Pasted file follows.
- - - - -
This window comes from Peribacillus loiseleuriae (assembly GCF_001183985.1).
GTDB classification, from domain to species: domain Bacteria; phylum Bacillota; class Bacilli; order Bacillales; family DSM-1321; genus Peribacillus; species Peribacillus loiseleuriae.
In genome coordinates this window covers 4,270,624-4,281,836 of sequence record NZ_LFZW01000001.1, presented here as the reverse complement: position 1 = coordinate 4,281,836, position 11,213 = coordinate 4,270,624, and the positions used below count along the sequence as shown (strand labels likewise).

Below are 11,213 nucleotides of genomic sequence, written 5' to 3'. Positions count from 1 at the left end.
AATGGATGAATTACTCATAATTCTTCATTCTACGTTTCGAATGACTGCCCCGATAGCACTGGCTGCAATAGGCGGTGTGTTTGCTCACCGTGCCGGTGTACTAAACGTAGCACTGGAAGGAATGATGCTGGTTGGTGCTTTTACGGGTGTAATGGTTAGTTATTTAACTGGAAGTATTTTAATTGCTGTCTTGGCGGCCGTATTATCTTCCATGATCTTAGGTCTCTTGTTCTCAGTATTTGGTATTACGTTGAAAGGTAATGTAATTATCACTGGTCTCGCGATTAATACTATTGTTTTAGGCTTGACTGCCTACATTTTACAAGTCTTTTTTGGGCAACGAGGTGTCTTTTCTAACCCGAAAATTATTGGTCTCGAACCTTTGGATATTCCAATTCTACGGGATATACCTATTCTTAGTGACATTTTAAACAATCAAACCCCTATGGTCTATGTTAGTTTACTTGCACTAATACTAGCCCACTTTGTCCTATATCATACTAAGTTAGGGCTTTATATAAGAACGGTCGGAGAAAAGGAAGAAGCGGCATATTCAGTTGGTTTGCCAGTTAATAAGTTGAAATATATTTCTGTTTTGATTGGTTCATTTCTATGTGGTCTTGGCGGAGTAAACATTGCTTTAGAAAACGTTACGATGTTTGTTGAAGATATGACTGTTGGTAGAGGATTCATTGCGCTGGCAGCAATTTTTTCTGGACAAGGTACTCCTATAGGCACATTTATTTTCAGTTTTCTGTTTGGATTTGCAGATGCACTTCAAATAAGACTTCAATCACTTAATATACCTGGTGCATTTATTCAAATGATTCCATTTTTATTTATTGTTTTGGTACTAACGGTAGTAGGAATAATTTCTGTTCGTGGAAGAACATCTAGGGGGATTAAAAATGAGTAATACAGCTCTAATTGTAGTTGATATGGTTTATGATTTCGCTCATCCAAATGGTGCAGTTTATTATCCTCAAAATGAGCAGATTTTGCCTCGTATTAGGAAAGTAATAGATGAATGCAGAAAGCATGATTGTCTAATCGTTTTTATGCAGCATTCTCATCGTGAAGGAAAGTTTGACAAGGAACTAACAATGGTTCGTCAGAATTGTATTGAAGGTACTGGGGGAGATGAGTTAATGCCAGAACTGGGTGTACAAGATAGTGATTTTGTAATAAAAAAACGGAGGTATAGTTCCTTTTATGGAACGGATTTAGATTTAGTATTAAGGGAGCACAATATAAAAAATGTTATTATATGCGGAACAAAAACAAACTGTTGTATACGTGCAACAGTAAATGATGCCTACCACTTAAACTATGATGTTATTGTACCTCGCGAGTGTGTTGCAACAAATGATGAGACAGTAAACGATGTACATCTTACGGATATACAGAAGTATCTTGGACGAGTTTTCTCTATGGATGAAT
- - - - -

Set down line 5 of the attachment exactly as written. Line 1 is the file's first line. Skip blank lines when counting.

AATGGATGAATTACTCATAATTCTTCATTCTACGTTTCGAATGACTGCCCCGATAGCACTGGCTGCAATAGGCGGTGTGTTTGCTCACCGTGCCGGTGTACTAAACGTAGCACTGGAAGGAATGATGCTGGTTGGTGCTTTTACGGGTGTAATGGTTAGTTATTTAACTGGAAGTATTTTAATTGCTGTCTTGGCGGCCGTATTATCTTCCATGATCTTAGGTCTCTTGTTCTCAGTATTTGGTATTACGTTGAAAGGTAATGTAATTATCACTGGTCTCGCGATTAATACTATTGTTTTAGGCTTGACTGCCTACATTTTACAAGTCTTTTTTGGGCAACGAGGTGTCTTTTCTAACCCGAAAATTATTGGTCTCGAACCTTTGGATATTCCAATTCTACGGGATATACCTATTCTTAGTGACATTTTAAACAATCAAACCCCTATGGTCTATGTTAGTTTACTTGCACTAATACTAGCCCACTTTGTCCTATATCATACTAAGTTAGGGCTTTATATAAGAACGGTCGGAGAAAAGGAAGAAGCGGCATATTCAGTTGGTTTGCCAGTTAATAAGTTGAAATATATTTCTGTTTTGATTGGTTCATTTCTATGTGGTCTTGGCGGAGTAAACATTGCTTTAGAAAACGTTACGATGTTTGTTGAAGATATGACTGTTGGTAGAGGATTCATTGCGCTGGCAGCAATTTTTTCTGGACAAGGTACTCCTATAGGCACATTTATTTTCAGTTTTCTGTTTGGATTTGCAGATGCACTTCAAATAAGACTTCAATCACTTAATATACCTGGTGCATTTATTCAAATGATTCCATTTTTATTTATTGTTTTGGTACTAACGGTAGTAGGAATAATTTCTGTTCGTGGAAGAACATCTAGGGGGATTAAAAATGAGTAATACAGCTCTAATTGTAGTTGATATGGTTTATGATTTCGCTCATCCAAATGGTGCAGTTTATTATCCTCAAAATGAGCAGATTTTGCCTCGTATTAGGAAAGTAATAGATGAATGCAGAAAGCATGATTGTCTAATCGTTTTTATGCAGCATTCTCATCGTGAAGGAAAGTTTGACAAGGAACTAACAATGGTTCGTCAGAATTGTATTGAAGGTACTGGGGGAGATGAGTTAATGCCAGAACTGGGTGTACAAGATAGTGATTTTGTAATAAAAAAACGGAGGTATAGTTCCTTTTATGGAACGGATTTAGATTTAGTATTAAGGGAGCACAATATAAAAAATGTTATTATATGCGGAACAAAAACAAACTGTTGTATACGTGCAACAGTAAATGATGCCTACCACTTAAACTATGATGTTATTGTACCTCGCGAGTGTGTTGCAACAAATGATGAGACAGTAAACGATGTACATCTTACGGATATACAGAAGTATCTTGGACGAGTTTTCTCTATGGATGAAT